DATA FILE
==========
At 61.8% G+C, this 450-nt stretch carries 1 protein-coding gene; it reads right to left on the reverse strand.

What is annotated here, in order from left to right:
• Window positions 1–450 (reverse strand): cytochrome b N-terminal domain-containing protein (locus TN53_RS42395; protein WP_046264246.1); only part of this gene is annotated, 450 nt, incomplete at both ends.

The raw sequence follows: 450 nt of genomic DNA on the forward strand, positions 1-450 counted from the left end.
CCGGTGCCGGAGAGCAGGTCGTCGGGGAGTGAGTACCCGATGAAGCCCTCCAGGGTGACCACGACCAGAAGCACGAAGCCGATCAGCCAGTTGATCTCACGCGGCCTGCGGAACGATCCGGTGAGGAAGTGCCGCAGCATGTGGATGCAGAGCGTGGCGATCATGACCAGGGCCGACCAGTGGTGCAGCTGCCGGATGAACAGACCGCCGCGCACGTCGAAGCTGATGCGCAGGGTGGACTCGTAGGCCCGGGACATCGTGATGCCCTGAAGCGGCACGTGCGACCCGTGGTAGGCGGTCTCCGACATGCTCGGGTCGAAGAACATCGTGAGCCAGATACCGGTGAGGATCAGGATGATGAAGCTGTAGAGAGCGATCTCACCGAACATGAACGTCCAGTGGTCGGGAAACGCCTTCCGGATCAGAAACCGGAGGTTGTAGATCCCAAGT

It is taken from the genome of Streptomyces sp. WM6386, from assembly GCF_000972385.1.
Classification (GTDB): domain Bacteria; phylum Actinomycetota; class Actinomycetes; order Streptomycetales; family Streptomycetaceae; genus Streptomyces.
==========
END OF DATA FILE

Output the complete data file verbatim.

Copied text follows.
At 61.8% G+C, this 450-nt stretch carries 1 protein-coding gene; it reads right to left on the reverse strand.

What is annotated here, in order from left to right:
• Window positions 1–450 (reverse strand): cytochrome b N-terminal domain-containing protein (locus TN53_RS42395; protein WP_046264246.1); only part of this gene is annotated, 450 nt, incomplete at both ends.

The raw sequence follows: 450 nt of genomic DNA on the forward strand, positions 1-450 counted from the left end.
CCGGTGCCGGAGAGCAGGTCGTCGGGGAGTGAGTACCCGATGAAGCCCTCCAGGGTGACCACGACCAGAAGCACGAAGCCGATCAGCCAGTTGATCTCACGCGGCCTGCGGAACGATCCGGTGAGGAAGTGCCGCAGCATGTGGATGCAGAGCGTGGCGATCATGACCAGGGCCGACCAGTGGTGCAGCTGCCGGATGAACAGACCGCCGCGCACGTCGAAGCTGATGCGCAGGGTGGACTCGTAGGCCCGGGACATCGTGATGCCCTGAAGCGGCACGTGCGACCCGTGGTAGGCGGTCTCCGACATGCTCGGGTCGAAGAACATCGTGAGCCAGATACCGGTGAGGATCAGGATGATGAAGCTGTAGAGAGCGATCTCACCGAACATGAACGTCCAGTGGTCGGGAAACGCCTTCCGGATCAGAAACCGGAGGTTGTAGATCCCAAGT

It is taken from the genome of Streptomyces sp. WM6386, from assembly GCF_000972385.1.
Classification (GTDB): domain Bacteria; phylum Actinomycetota; class Actinomycetes; order Streptomycetales; family Streptomycetaceae; genus Streptomyces.